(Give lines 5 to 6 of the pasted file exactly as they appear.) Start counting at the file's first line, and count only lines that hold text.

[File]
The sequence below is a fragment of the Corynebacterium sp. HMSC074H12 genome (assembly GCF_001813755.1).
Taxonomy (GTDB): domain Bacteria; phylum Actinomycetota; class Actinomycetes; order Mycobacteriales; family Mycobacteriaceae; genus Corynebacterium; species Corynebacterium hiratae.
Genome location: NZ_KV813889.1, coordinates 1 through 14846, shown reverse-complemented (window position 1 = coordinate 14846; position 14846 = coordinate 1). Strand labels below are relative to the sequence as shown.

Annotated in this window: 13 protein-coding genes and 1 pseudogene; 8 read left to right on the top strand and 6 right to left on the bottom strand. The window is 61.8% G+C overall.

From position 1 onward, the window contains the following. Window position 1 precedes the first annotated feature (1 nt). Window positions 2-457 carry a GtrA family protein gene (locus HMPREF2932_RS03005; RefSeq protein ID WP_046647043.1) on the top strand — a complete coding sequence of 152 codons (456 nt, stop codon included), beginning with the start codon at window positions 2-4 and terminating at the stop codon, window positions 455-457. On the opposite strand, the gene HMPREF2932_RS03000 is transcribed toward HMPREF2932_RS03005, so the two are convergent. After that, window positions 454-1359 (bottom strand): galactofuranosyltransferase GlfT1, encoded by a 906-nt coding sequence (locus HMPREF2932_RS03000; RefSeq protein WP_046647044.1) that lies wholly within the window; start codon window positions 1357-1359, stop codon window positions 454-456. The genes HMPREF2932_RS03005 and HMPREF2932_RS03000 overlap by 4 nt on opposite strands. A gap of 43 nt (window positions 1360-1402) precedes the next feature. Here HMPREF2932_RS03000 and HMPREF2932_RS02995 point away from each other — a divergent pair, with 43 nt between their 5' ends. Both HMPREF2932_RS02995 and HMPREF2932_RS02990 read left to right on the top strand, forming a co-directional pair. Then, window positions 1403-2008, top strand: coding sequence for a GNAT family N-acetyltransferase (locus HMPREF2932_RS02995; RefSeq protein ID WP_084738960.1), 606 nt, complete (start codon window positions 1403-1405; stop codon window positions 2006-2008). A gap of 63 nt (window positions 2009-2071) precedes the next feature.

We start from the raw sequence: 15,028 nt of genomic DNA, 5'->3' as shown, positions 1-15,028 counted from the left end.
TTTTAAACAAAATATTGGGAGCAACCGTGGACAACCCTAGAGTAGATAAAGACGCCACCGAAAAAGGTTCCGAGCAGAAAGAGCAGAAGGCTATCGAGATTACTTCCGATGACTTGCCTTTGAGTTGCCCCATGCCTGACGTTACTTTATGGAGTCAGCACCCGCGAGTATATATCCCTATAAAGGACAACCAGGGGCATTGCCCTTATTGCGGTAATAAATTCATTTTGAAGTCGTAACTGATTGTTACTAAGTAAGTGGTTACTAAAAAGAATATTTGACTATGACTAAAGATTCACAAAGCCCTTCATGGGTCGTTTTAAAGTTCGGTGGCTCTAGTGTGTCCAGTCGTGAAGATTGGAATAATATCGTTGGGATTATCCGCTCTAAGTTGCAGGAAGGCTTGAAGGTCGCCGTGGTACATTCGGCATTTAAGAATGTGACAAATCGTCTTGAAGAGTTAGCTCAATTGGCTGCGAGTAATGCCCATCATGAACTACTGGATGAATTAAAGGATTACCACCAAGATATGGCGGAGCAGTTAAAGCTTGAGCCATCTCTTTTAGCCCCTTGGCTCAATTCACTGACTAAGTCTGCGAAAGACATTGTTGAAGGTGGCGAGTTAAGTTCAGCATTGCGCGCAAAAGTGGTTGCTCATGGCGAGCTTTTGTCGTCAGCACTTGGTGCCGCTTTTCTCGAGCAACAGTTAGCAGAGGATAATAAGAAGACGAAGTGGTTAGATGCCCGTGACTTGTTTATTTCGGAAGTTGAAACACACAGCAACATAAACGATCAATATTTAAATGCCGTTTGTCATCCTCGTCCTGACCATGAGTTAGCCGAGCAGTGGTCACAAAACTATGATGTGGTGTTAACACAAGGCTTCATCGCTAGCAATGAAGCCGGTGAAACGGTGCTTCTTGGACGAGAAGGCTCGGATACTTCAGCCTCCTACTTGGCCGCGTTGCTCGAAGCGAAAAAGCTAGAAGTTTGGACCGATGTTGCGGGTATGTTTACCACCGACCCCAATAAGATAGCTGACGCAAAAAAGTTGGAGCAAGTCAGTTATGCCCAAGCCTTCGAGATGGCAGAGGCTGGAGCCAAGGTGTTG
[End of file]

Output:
From position 1 onward, the window contains the following. Window position 1 precedes the first annotated feature (1 nt). Window positions 2-457 carry a GtrA family protein gene (locus HMPREF2932_RS03005; RefSeq protein ID WP_046647043.1) on the top strand — a complete coding sequence of 152 codons (456 nt, stop codon included), beginning with the start codon at window positions 2-4 and terminating at the stop codon, window positions 455-457. On the opposite strand, the gene HMPREF2932_RS03000 is transcribed toward HMPREF2932_RS03005, so the two are convergent. After that, window positions 454-1359 (bottom strand): galactofuranosyltransferase GlfT1, encoded by a 906-nt coding sequence (locus HMPREF2932_RS03000; RefSeq protein WP_046647044.1) that lies wholly within the window; start codon window positions 1357-1359, stop codon window positions 454-456. The genes HMPREF2932_RS03005 and HMPREF2932_RS03000 overlap by 4 nt on opposite strands. A gap of 43 nt (window positions 1360-1402) precedes the next feature. Here HMPREF2932_RS03000 and HMPREF2932_RS02995 point away from each other — a divergent pair, with 43 nt between their 5' ends. Both HMPREF2932_RS02995 and HMPREF2932_RS02990 read left to right on the top strand, forming a co-directional pair. Then, window positions 1403-2008, top strand: coding sequence for a GNAT family N-acetyltransferase (locus HMPREF2932_RS02995; RefSeq protein ID WP_084738960.1), 606 nt, complete (start codon window positions 1403-1405; stop codon window positions 2006-2008). A gap of 63 nt (window positions 2009-2071) precedes the next feature.

We start from the raw sequence: 15,028 nt of genomic DNA, 5'->3' as shown, positions 1-15,028 counted from the left end.